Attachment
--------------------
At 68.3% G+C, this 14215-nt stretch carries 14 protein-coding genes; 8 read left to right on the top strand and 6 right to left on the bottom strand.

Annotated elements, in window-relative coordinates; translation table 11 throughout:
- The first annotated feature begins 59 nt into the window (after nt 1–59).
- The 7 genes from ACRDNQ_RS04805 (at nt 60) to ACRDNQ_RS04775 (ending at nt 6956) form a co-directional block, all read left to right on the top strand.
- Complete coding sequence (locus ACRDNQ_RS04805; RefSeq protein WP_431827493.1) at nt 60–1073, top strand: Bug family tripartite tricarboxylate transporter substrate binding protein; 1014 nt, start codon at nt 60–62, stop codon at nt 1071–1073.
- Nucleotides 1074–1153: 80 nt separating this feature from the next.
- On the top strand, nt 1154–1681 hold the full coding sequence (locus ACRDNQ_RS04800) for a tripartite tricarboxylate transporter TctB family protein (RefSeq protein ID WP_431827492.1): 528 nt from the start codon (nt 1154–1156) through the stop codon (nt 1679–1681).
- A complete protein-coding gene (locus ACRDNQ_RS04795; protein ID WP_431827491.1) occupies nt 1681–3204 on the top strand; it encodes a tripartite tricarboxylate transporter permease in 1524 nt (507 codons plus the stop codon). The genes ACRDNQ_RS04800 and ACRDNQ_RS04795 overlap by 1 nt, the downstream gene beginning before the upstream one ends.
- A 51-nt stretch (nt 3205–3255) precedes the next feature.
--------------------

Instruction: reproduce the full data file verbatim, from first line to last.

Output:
At 68.3% G+C, this 14215-nt stretch carries 14 protein-coding genes; 8 read left to right on the top strand and 6 right to left on the bottom strand.

Annotated elements, in window-relative coordinates; translation table 11 throughout:
- The first annotated feature begins 59 nt into the window (after nt 1–59).
- The 7 genes from ACRDNQ_RS04805 (at nt 60) to ACRDNQ_RS04775 (ending at nt 6956) form a co-directional block, all read left to right on the top strand.
- Complete coding sequence (locus ACRDNQ_RS04805; RefSeq protein WP_431827493.1) at nt 60–1073, top strand: Bug family tripartite tricarboxylate transporter substrate binding protein; 1014 nt, start codon at nt 60–62, stop codon at nt 1071–1073.
- Nucleotides 1074–1153: 80 nt separating this feature from the next.
- On the top strand, nt 1154–1681 hold the full coding sequence (locus ACRDNQ_RS04800) for a tripartite tricarboxylate transporter TctB family protein (RefSeq protein ID WP_431827492.1): 528 nt from the start codon (nt 1154–1156) through the stop codon (nt 1679–1681).
- A complete protein-coding gene (locus ACRDNQ_RS04795; protein ID WP_431827491.1) occupies nt 1681–3204 on the top strand; it encodes a tripartite tricarboxylate transporter permease in 1524 nt (507 codons plus the stop codon). The genes ACRDNQ_RS04800 and ACRDNQ_RS04795 overlap by 1 nt, the downstream gene beginning before the upstream one ends.
- A 51-nt stretch (nt 3205–3255) precedes the next feature.